Iron ore and copper are looking solid in what may be a good year for commodities
THIS year is shaping up well for commodities that dictate the share prices of the nation’s miners, as unsustainably low steel production in China and a dearth of new copper production point to potential price gains for iron ore and copper.However, analysts routinely warn investors should not be surprised if the immediate price direction is not up, particularly if Europe worsens.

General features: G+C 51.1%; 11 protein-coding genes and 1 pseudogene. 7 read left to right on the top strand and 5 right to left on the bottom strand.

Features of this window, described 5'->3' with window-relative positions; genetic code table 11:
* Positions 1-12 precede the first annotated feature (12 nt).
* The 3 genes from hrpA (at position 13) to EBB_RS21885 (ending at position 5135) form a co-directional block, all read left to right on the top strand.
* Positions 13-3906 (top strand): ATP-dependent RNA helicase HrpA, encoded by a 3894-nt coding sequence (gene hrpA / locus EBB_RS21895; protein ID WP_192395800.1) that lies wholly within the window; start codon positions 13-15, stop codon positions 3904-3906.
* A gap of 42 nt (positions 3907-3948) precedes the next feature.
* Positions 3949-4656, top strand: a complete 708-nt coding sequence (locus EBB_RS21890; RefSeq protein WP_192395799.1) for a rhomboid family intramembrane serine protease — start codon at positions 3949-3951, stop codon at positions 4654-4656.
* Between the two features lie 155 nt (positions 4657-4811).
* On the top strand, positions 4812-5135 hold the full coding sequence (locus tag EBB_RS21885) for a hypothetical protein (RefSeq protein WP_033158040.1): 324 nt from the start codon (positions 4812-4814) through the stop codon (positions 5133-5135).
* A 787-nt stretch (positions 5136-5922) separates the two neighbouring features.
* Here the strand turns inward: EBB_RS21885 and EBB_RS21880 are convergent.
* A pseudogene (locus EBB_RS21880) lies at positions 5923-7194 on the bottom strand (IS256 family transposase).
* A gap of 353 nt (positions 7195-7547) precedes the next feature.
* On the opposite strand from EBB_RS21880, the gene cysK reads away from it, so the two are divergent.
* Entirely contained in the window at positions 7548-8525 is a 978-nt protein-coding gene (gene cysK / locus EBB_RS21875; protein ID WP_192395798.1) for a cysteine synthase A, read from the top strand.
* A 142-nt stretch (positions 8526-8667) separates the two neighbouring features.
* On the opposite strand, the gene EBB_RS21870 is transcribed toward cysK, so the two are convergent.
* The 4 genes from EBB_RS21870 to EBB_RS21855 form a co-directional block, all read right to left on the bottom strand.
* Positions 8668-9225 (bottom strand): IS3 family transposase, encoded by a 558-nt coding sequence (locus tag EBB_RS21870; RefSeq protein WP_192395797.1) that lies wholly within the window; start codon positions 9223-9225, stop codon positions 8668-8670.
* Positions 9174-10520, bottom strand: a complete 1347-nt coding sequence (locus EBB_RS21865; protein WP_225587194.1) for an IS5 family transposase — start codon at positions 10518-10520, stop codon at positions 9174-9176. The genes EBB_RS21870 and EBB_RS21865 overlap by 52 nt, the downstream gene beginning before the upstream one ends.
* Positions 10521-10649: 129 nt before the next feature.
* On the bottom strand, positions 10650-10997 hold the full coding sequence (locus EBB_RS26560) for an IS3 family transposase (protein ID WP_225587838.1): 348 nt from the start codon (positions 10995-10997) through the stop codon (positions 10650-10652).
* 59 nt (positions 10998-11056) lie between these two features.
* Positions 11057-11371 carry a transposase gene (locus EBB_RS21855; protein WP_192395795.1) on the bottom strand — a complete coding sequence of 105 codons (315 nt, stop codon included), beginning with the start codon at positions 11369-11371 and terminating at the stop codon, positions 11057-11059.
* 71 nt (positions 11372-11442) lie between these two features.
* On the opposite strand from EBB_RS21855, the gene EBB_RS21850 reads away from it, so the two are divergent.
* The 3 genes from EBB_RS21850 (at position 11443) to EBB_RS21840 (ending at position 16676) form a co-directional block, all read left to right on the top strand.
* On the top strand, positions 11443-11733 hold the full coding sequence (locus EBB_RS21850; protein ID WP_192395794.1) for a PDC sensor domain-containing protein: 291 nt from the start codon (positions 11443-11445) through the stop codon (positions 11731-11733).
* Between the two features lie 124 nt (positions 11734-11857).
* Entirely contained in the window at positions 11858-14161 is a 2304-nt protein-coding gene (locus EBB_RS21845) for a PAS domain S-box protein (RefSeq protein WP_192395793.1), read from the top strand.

In recent months, Chinese steel production has been sent tumbling by destocking related to European contagion, tightened credit availability and lower demand, helping push iron ore prices down 20 per cent to finish the year at $US142 a tonne, according to Metal Bulletin.But production in the world’s biggest steelmaker has slipped to about 600 million tonnes annualised, suggesting iron ore prices have probably moved too far.Analysts said the world’s steel output had already fallen to global recession levels."Even to get zero growth in China next year, which in our view would be implausible given a historical trend growth of over 10 per cent, steel output in China should rally to over 700 million tonnes annualised at some stage in 2012," Credit Suisse’s Michael Shillaker said.A trip to China last month brought ANZ head of commodities research Mark Pervan to a similar conclusion."The view was that the current 1.66 million tonnes a day (steel) output level is about as low as it will get and that restoration towards 1.9 million tonnes a day is highly likely in the months ahead," Mr Pervan said."In the absence of a meaningful move in steel prices, the domestic view is that prices will be tightly range-bound somewhere between $US130 and $US160 (a tonne) for the coming year."Copper ended 2011 down 21 per cent at $US7600 a tonne and also encountered Chinese destocking, but limited supply should provide a kicker to prices if there is restocking. BNP Paribas has cut its 2011 copper production estimate and its 2012 forecast because of lower than expected production."If the economy broadly holds up, then producers will be hard pressed to meet demand through 2012," BNP analyst Stephen Briggs said."Copper may continue to struggle in early 2012 but could then move back up towards $US9000 a tonne, helped by further monetary easing."Potentially helping this is the view in China that there could be a strong restocking phase as seasonal demand starts to improve after Chinese New Year.This could mean things are looking better for Rio Tinto, whose earnings are heavily weighted to iron ore and copper. It also bodes well for BHP Billiton. With its petroleum unit, the giant will also reap the benefits of oil’s record end-of-year close of $US98.83, up 8 per cent for the year.Not boding so well, given BHP’s massive US shale gas spending plans, are US natural gas prices, which on the last day of trading for 2011 fell to a two-year low of $US2.99 a gigajoule, their lowest year-end close since 2001 and 32 per cent down on a year earlier.